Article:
No Man’s Sky creator tweets that the game was a mistake, deletes tweet and sets account to private [UPDATE]

It’s no secret that No Man’s Sky has disappointed a lot of fans. However, today a tweet from Hello Games caught us off guard. A couple of hours ago, the official Twitter account of Hello Games tweeted that the game was a… mistake.

Hello Games quickly deleted this tweet and set its account to private, however a user was able to capture that tweet.

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Hello Games has not commented yet on this, however we are pretty sure that someone hacked Hello Games’ Twitter account and posted that tweet. That, or an employee – that was obviously unhappy with the product – posted this without getting a permission.

If our assumption is correct, Hello Games changed its password and set its account to private in order to resolve this issue. So, we kind of expect an official statement once this issue has been resolved.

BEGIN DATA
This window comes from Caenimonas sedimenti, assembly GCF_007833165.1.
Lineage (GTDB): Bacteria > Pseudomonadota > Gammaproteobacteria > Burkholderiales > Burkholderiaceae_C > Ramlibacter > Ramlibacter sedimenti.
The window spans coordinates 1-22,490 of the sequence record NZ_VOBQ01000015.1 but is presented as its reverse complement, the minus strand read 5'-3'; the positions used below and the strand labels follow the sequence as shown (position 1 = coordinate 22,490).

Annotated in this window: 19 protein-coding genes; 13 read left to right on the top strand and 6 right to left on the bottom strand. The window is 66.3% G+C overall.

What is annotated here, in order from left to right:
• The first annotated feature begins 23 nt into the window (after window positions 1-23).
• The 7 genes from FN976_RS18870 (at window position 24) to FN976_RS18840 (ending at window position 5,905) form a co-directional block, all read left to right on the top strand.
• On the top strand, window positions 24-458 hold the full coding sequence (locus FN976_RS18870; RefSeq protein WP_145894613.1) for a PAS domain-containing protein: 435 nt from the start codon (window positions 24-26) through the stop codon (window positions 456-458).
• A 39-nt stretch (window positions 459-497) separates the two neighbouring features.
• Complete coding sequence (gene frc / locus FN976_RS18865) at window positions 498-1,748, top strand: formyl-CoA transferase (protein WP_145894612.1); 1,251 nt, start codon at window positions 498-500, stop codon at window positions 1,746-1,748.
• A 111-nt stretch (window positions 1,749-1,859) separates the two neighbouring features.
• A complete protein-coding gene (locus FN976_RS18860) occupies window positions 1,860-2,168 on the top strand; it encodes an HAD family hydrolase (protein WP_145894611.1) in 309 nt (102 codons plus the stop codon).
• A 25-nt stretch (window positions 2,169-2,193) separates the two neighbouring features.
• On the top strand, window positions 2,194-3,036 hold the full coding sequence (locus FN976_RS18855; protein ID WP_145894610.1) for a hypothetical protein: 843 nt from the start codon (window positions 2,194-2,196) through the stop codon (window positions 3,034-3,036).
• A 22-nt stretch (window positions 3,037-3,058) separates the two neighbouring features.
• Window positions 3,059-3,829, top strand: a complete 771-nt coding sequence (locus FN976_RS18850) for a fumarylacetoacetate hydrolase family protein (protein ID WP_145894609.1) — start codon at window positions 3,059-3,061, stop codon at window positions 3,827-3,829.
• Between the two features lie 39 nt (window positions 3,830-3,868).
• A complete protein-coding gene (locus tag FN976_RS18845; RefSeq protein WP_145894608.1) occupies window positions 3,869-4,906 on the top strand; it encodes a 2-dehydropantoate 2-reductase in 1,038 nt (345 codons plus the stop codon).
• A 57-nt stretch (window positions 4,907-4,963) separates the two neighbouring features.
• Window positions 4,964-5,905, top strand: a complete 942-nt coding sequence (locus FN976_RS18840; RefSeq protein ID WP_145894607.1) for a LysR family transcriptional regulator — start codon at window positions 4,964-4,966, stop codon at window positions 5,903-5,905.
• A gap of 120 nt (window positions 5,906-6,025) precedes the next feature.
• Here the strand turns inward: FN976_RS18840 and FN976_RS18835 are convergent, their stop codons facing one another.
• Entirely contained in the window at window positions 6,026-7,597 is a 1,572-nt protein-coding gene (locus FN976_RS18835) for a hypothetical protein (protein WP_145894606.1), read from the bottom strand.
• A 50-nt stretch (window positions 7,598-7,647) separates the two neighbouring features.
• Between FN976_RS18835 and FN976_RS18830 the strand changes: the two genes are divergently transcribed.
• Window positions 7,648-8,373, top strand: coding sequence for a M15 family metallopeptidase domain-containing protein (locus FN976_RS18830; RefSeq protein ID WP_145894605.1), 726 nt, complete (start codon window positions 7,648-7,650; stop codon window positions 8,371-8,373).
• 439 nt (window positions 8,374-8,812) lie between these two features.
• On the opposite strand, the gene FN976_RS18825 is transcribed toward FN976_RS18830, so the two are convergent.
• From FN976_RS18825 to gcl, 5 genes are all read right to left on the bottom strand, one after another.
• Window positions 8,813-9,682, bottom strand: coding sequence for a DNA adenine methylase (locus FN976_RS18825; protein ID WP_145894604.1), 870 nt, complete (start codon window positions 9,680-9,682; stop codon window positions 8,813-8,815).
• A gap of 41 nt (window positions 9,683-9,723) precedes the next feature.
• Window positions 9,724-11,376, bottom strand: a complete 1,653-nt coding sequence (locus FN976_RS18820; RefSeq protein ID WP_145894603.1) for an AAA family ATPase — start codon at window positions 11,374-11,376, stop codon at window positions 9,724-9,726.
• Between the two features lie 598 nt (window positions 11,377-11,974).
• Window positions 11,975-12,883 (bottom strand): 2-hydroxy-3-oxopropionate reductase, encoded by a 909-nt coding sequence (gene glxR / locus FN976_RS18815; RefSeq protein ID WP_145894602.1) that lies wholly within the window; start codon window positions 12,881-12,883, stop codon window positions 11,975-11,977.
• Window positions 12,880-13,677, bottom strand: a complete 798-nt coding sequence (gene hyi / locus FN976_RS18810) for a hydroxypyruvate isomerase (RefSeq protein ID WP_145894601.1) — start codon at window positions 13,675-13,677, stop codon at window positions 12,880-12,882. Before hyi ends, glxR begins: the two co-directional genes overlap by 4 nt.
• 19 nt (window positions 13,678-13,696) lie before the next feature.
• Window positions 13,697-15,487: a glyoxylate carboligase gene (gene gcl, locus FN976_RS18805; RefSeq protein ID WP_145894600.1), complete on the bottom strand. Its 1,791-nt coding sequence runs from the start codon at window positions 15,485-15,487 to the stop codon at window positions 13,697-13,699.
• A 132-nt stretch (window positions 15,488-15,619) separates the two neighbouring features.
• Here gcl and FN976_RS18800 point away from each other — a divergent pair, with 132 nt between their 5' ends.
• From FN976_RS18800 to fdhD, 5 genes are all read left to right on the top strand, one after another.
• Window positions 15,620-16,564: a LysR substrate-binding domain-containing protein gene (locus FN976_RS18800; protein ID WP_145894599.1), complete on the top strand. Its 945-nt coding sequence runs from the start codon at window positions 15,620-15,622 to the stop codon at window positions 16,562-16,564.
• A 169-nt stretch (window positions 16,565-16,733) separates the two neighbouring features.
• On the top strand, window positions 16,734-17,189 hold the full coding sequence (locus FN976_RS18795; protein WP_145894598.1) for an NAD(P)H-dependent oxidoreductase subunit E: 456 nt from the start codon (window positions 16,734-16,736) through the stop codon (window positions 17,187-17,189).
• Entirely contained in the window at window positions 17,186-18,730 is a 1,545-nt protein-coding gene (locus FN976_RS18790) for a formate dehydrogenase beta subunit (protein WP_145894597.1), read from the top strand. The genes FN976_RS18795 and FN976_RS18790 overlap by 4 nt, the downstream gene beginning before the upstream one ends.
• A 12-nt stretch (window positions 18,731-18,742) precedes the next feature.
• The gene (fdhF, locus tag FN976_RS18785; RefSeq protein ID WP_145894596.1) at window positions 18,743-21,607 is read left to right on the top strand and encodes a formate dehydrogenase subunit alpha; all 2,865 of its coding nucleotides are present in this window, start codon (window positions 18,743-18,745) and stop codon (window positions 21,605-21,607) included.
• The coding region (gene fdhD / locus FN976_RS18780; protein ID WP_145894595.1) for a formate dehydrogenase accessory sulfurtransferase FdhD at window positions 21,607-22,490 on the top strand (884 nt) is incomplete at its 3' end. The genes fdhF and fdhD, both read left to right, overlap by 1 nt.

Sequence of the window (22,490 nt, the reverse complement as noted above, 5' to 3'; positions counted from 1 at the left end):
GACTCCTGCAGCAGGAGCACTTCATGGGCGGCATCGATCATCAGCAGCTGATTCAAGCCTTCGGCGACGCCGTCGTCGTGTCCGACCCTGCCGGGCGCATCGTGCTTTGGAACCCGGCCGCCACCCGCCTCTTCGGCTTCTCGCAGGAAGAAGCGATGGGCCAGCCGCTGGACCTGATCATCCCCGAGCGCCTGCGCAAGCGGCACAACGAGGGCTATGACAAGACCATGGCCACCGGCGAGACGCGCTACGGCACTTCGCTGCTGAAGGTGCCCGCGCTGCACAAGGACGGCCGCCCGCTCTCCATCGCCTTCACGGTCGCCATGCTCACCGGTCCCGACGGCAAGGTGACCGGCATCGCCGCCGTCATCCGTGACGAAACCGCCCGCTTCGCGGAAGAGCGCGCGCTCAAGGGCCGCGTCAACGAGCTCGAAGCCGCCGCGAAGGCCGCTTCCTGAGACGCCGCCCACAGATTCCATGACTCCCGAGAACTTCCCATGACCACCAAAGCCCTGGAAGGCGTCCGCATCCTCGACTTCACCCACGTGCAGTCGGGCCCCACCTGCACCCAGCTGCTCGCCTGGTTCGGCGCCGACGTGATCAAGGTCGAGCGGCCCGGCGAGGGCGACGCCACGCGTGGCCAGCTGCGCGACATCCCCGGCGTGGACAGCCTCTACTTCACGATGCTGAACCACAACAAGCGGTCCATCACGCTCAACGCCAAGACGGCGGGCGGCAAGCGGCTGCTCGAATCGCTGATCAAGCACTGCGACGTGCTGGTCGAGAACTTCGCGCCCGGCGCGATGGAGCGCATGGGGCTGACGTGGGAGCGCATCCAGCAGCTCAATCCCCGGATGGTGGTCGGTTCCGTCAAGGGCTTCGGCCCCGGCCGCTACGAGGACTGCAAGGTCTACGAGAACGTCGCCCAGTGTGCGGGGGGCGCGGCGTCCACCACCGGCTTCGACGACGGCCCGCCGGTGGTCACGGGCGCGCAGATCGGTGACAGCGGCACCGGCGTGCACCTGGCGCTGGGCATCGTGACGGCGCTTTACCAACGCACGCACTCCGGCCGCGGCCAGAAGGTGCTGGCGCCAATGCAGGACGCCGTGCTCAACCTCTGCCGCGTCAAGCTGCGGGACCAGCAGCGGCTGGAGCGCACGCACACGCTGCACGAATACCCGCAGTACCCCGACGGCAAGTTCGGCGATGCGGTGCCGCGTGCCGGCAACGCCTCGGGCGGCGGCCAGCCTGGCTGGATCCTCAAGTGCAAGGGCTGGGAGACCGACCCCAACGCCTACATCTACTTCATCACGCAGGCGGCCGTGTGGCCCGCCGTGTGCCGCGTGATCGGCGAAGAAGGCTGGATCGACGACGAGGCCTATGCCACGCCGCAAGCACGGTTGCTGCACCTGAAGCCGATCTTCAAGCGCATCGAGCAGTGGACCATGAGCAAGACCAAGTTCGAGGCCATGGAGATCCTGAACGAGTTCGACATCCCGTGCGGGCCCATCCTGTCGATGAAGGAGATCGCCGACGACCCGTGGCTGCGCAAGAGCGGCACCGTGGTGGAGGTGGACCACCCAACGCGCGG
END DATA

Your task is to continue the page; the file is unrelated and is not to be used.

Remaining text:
It’s worth noting that Hello Games has remained silent for almost a month. While the team initially released a number of patches for the PC version, we haven’t heard anything from them – about any new features or improvements coming to No Man’s Sky – for a month.

No Man’s Sky is also one of the few games that was refunded by a lot of PC gamers on Steam. While the game initially sold more than one million copies, it’s now at 808K owners (meaning that at least 200K owners refunded it).

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UPDATE:

As we’ve correctly guessed, this tweet was due to a server hack.

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John Papadopoulos

John is the founder and Editor in Chief at DSOGaming. He is a PC gaming fan and highly supports the modding and indie communities.Before creating DSOGaming, John worked on numerous gaming websites. While he is a die-hard PC gamer, his gaming roots can be found on consoles. John loved - and still does - the 16-bit consoles, and considers SNES to be one of the best consoles. Still, the PC platform won him over consoles. That was mainly due to 3DFX and its iconic dedicated 3D accelerator graphics card, Voodoo 2. John has also written a higher degree thesis on the "The Evolution of PC graphics cards." Contact: Email